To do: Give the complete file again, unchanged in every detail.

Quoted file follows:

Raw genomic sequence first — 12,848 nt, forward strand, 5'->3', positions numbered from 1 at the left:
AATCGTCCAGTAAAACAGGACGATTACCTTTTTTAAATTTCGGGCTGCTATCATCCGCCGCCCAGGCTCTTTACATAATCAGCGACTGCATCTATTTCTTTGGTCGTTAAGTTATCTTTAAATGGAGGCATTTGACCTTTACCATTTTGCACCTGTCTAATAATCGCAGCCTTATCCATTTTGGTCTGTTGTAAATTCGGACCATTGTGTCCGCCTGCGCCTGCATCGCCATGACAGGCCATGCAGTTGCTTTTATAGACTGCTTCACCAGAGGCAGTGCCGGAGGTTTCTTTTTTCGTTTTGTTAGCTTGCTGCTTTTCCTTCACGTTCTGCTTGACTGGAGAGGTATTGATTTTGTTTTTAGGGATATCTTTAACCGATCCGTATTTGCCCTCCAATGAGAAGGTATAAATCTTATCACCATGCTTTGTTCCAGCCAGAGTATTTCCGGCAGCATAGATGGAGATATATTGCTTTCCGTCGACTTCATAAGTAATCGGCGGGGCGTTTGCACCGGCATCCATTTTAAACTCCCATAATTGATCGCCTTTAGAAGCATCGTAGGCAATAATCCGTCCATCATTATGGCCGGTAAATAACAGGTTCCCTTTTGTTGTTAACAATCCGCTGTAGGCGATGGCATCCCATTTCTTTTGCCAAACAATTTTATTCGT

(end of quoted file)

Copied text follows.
Raw genomic sequence first — 12,848 nt, forward strand, 5'->3', positions numbered from 1 at the left:
AATCGTCCAGTAAAACAGGACGATTACCTTTTTTAAATTTCGGGCTGCTATCATCCGCCGCCCAGGCTCTTTACATAATCAGCGACTGCATCTATTTCTTTGGTCGTTAAGTTATCTTTAAATGGAGGCATTTGACCTTTACCATTTTGCACCTGTCTAATAATCGCAGCCTTATCCATTTTGGTCTGTTGTAAATTCGGACCATTGTGTCCGCCTGCGCCTGCATCGCCATGACAGGCCATGCAGTTGCTTTTATAGACTGCTTCACCAGAGGCAGTGCCGGAGGTTTCTTTTTTCGTTTTGTTAGCTTGCTGCTTTTCCTTCACGTTCTGCTTGACTGGAGAGGTATTGATTTTGTTTTTAGGGATATCTTTAACCGATCCGTATTTGCCCTCCAATGAGAAGGTATAAATCTTATCACCATGCTTTGTTCCAGCCAGAGTATTTCCGGCAGCATAGATGGAGATATATTGCTTTCCGTCGACTTCATAAGTAATCGGCGGGGCGTTTGCACCGGCATCCATTTTAAACTCCCATAATTGATCGCCTTTAGAAGCATCGTAGGCAATAATCCGTCCATCATTATGGCCGGTAAATAACAGGTTCCCTTTTGTTGTTAACAATCCGCTGTAGGCGATGGCATCCCATTTCTTTTGCCAAACAATTTTATTCGT